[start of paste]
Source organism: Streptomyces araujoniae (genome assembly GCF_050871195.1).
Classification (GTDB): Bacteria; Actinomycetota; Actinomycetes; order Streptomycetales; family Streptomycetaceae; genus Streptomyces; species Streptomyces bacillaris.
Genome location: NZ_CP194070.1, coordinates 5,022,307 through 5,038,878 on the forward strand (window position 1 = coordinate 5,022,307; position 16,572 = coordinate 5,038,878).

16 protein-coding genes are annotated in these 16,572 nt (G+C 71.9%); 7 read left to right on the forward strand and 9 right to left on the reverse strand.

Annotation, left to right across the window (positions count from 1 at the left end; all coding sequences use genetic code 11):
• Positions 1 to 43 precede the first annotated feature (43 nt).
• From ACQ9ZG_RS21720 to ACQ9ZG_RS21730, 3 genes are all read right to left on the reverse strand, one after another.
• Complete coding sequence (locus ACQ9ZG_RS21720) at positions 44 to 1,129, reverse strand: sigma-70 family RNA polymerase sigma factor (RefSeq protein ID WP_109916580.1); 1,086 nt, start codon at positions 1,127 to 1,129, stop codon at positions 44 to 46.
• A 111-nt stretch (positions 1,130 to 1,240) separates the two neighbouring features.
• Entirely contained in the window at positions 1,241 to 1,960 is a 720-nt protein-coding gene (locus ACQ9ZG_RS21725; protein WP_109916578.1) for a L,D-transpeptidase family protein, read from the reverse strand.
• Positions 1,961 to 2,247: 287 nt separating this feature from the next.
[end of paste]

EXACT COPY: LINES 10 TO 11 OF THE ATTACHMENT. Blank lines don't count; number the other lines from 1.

• Entirely contained in the window at positions 1,241 to 1,960 is a 720-nt protein-coding gene (locus ACQ9ZG_RS21725; protein WP_109916578.1) for a L,D-transpeptidase family protein, read from the reverse strand.
• Positions 1,961 to 2,247: 287 nt separating this feature from the next.